Origin and distribution
Walnut (Juglans regia L.) is the most widespread tree nut in
the world. The tree is commonly called as the Persian walnut, white
walnut, English walnut or common walnut. It belongs to juglandaceae
and has the scientific name Juglans regia. The walnut tree
species is native to the old world. It is native in a region
stretching from the Balkans eastward to the western Himalayan chain
(Fernandez-Lopez et al., 2000) and was cultivated in Europe as early
as 1000 BC. At present, walnut is cultivated commercially throughout
southern Europe, northern Africa, eastern Asia, the USA and western
South America. World production of whole walnut was around 1.5 × 106
t in 2008 (FAO, 2008). China is the leading world producer, followed
by the USA, Iran, Turkey, Ukraine, Romania, France and India, but
production in other countries such as Chile and Argentina has
increased rapidly in recent years (Martinez et al., 2010).
Walnut composition and nutritional value
Walnut has been used globally in human nutrition since ancient
times. The high protein and oil contents of the kernels of
Juglans regia L. (Juglandacea) make this fruit indispensable for
human nutrition. Therefore, the walnut is classified as a strategic
species for human nutrition and is included in the FAO list of
priority plants (Gandev, 2007). The seed part of the fruit (kernel)
is consumed fresh, toasted, or mixed with other confectionaries. In
the Middle East walnuts are added alone or along with almonds, date,
and raisin as a special pastry preparation called Ma'moul. Walnuts
are nutrient-rich food due to high contents of fats, proteins,
vitamins and minerals. They are also good source of flavonoids,
sterols, pectic substances, phenolic acids and related polyphenols.
The nutritional contents differs from a cultivar to another which
can be influenced by genotype, cultivator, different ecology and
different soil (Caglarirmak, 2003; Crews et al., 2005; Martinez et
al., 2010; Muradoglu et al., 2010). The major components of walnut
oil are triacylglycerols (980 g/kg oil), in which monounsaturated
fatty acids (FAs) (mainly oleic acid) and polyunsaturated FAs (PUFAs;
linoleic and α-linolenic acids) are present in high amounts in all
genotypes (Table 1). Oil contents reported by Pereira et al. (2008)
(78.83 to 82.4%) were higher than those reported by other
researchers (Savage, 2001; Muradoglu et al., 2010). In general, the
FA composition of walnut oil resembles that of soybean oil, but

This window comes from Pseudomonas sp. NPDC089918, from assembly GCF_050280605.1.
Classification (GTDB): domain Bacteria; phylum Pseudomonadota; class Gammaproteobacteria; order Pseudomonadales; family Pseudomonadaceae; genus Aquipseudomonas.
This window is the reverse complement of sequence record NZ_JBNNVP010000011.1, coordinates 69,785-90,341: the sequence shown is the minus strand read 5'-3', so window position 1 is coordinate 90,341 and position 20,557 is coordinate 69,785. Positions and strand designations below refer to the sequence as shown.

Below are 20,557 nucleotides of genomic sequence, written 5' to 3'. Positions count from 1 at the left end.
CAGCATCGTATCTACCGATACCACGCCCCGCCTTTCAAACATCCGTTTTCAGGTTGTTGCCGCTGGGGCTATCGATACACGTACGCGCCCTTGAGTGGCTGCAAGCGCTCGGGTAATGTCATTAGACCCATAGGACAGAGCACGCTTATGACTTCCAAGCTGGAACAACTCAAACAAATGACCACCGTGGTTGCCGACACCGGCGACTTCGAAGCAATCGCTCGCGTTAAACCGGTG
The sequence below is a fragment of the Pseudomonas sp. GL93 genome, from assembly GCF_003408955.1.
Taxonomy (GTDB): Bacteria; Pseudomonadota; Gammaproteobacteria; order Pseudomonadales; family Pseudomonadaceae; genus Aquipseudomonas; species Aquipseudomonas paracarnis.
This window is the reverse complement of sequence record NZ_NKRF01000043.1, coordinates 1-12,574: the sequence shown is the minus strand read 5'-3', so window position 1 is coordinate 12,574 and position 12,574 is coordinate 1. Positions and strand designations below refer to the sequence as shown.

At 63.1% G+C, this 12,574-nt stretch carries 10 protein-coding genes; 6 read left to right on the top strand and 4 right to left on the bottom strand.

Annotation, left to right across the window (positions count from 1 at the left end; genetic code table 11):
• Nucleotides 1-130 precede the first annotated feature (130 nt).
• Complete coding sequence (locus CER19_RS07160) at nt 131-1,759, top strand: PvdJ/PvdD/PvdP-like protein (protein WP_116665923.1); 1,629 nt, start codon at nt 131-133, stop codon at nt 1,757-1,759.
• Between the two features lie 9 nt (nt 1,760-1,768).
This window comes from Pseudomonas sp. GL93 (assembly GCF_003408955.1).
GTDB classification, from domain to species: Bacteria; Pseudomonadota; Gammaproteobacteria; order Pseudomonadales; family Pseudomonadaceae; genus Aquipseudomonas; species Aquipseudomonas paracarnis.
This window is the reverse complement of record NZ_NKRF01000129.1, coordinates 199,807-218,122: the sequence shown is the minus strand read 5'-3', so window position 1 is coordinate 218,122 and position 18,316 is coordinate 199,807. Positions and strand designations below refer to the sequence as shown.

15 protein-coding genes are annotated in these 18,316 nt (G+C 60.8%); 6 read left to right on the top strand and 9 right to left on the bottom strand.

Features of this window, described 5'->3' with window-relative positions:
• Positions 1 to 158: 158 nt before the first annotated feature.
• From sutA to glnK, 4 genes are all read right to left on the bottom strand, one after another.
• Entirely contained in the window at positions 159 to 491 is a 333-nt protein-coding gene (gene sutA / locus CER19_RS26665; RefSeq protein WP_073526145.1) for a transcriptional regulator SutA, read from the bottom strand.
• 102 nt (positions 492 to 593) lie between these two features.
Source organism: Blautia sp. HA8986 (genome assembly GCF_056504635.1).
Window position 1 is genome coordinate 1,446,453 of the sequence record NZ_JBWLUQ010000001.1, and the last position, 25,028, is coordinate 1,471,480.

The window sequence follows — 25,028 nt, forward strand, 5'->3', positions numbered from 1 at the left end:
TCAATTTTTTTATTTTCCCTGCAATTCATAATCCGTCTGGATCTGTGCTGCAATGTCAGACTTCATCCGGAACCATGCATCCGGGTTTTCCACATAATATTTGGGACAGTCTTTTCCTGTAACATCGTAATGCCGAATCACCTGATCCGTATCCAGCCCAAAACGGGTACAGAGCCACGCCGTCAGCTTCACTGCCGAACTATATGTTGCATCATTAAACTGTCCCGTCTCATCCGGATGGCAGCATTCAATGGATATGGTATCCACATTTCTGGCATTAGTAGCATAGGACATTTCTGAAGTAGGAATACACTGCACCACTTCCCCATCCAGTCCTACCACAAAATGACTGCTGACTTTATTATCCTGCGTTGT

walnut oil contains a greater concentration of linolenic acid. In
fact, among vegetable oils, walnut oil has one of the highest
amounts of PUFAs (up to 78% of the total FA content).
Walnuts have high amount of omega-6 and omega-3 PUFA, which are
essential dietary fatty acids. Clinical studies suggest that omega-3
PUFA have significant role in prevention of coronary heart disease
(Davis et al., 2007). Oil rich in oleic acid displays greater
oxidative stability therefore; it could be widely used as frying
oil. According to an investigation conducted by several researchers,
It was found that the average value for protein was 18.1% (Amaral et
al., 2003); Muradolu, 2005; Mitrovic et al., 1997; Muradoglu, 2010;
Savage, 2001). They are mainly composed of glutelins (about 70% of
the total seed proteins) together with lesser amounts of globulins
(18%), albumins (7%) and prolamins (5%) (Martinez et al., 2010). The
amino acid (AA) composition of walnut flour is dominated by the
acidic AA residues of aspartate and glutamate together with
relatively high levels of arginine. Walnut proteins contain all
essential AAs required for the needs of a human adult. The lysine/arginine
ratio in walnut proteins is lower than those observed in other
common vegetable proteins, and this fact has been identified as a
positive feature in the reduction of atherosclerosis development (Sza-Tao
et al., 2000; Venkatachakm and Sathe; 2006; Martinez et al., 2010).
Walnut cultivars analyzed have recorded rich mineral composition,
especially potassium, magnesium, and calcium. The minimum and
maximum macro and micro nutrient contents of walnut are presented in
Table 1 (Ravai, 1992; Payne, 1985; Souci et al., 1994; Cosmulescu et
al., 2009). Walnuts contain high levels of potassium, phosphorus and
magnesium and lower sodium. These elements play an important role
for many enzymes activity especially as cofactor.
Nutritional value of Juglans regia L.
Value per 100 g
Vitamins (USDA, 2010)
(Muradoglu et al., 2010)
Unsaturated fatty acids
Palmitoleic acid C16:1
Oleic acid C18:1
Gadoleic acid C20:1
Linoliec acid C18:2
Lineliec acid C18:3
Saturated fatty acid
Myristic acid C14:0
Palmitic acid C16:0
Stearci acid C18:0
Archidic acid C20:0
leaves have been used mostly in worldwide traditional medicines as
antimicrobial, antihelmintic, astringent, keratolytic,
antidiarrhoeal, hypoglycaemic, depurative, tonic, carminative, and
for the treatment of sinusitis, cold and stomach ache (Girzu et al.,
1998; Mouhajir et al., 2001; Vaidyaratnam, 2005). In Turkish folk
medicine, fresh leaves applied on the naked body or forehead to
reduce fever or on swelled joint to alleviate the rheumatic pain
(Fujita et al., 1995; Yesilada, 2002).
kernel of J. regia has been used for the treatment of
inflammatory bowel disease in Iranian traditional medicine